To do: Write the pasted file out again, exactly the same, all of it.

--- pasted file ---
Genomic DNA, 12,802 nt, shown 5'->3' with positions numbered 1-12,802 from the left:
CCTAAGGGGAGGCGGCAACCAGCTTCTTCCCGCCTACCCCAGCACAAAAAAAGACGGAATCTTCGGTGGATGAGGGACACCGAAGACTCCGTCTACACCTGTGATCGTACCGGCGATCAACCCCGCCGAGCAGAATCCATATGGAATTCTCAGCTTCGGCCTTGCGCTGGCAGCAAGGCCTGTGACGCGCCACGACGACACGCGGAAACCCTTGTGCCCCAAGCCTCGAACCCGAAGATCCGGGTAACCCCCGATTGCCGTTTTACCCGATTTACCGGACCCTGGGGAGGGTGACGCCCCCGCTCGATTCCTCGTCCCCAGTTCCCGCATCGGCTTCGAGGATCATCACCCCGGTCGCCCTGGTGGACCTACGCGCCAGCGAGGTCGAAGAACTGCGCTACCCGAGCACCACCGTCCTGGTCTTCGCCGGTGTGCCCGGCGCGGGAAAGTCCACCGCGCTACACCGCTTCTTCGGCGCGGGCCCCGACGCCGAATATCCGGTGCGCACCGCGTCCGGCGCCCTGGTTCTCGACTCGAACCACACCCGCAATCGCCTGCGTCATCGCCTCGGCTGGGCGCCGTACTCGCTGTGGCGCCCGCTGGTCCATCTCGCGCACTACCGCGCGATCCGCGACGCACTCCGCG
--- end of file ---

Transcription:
Genomic DNA, 12,802 nt, shown 5'->3' with positions numbered 1-12,802 from the left:
CCTAAGGGGAGGCGGCAACCAGCTTCTTCCCGCCTACCCCAGCACAAAAAAAGACGGAATCTTCGGTGGATGAGGGACACCGAAGACTCCGTCTACACCTGTGATCGTACCGGCGATCAACCCCGCCGAGCAGAATCCATATGGAATTCTCAGCTTCGGCCTTGCGCTGGCAGCAAGGCCTGTGACGCGCCACGACGACACGCGGAAACCCTTGTGCCCCAAGCCTCGAACCCGAAGATCCGGGTAACCCCCGATTGCCGTTTTACCCGATTTACCGGACCCTGGGGAGGGTGACGCCCCCGCTCGATTCCTCGTCCCCAGTTCCCGCATCGGCTTCGAGGATCATCACCCCGGTCGCCCTGGTGGACCTACGCGCCAGCGAGGTCGAAGAACTGCGCTACCCGAGCACCACCGTCCTGGTCTTCGCCGGTGTGCCCGGCGCGGGAAAGTCCACCGCGCTACACCGCTTCTTCGGCGCGGGCCCCGACGCCGAATATCCGGTGCGCACCGCGTCCGGCGCCCTGGTTCTCGACTCGAACCACACCCGCAATCGCCTGCGTCATCGCCTCGGCTGGGCGCCGTACTCGCTGTGGCGCCCGCTGGTCCATCTCGCGCACTACCGCGCGATCCGCGACGCACTCCGCG